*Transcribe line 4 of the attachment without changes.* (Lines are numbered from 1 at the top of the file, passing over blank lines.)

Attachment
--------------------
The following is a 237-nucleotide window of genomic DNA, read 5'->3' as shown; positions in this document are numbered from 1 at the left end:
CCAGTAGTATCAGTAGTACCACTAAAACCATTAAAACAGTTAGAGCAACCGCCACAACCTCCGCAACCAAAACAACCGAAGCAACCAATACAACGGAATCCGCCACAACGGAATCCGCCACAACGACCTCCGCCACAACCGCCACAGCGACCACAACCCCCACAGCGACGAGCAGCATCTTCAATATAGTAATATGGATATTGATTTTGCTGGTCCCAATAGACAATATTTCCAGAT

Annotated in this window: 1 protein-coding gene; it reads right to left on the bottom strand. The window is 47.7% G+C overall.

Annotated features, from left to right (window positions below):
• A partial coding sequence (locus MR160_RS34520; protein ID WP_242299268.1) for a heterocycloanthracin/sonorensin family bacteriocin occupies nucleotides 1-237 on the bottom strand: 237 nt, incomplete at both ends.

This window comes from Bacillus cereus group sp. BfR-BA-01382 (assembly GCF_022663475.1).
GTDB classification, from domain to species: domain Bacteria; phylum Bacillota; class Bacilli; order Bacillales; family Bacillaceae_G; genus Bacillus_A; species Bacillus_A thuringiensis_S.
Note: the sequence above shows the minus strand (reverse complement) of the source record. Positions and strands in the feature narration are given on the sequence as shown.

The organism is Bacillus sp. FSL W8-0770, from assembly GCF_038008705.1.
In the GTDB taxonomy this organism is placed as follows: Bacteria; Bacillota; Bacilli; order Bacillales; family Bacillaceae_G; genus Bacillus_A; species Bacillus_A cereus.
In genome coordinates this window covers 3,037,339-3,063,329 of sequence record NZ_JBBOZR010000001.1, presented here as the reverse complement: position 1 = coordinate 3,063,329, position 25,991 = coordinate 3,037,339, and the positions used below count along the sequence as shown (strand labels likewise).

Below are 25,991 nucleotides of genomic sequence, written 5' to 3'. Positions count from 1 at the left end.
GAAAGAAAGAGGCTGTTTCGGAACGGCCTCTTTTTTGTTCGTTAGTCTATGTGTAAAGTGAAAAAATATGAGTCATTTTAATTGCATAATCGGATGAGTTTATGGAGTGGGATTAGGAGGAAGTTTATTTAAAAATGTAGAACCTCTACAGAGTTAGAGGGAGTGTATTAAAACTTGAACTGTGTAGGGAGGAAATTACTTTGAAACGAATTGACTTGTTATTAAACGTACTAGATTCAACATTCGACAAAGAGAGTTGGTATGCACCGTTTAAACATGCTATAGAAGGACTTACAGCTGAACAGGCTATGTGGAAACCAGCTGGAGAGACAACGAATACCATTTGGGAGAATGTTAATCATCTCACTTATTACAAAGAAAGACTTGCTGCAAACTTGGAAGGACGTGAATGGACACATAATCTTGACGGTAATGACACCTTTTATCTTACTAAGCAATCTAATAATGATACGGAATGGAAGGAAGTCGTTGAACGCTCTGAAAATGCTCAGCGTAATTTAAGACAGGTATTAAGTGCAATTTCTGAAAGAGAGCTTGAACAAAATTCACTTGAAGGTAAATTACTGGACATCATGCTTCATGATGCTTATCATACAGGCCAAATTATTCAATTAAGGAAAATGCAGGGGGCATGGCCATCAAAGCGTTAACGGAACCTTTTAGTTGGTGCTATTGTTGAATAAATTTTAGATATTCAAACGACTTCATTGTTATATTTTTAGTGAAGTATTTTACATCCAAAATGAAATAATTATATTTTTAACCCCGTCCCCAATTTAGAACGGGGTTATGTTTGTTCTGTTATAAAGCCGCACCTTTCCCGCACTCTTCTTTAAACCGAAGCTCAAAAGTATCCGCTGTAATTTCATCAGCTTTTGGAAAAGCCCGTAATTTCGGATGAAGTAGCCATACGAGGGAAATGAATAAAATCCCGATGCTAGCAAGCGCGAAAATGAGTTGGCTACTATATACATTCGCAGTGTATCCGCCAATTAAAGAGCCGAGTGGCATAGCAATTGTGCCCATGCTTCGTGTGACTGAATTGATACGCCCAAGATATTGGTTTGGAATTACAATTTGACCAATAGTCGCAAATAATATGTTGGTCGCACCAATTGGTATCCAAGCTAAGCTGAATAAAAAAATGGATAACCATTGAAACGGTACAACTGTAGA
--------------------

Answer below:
Annotated features, from left to right (window positions below):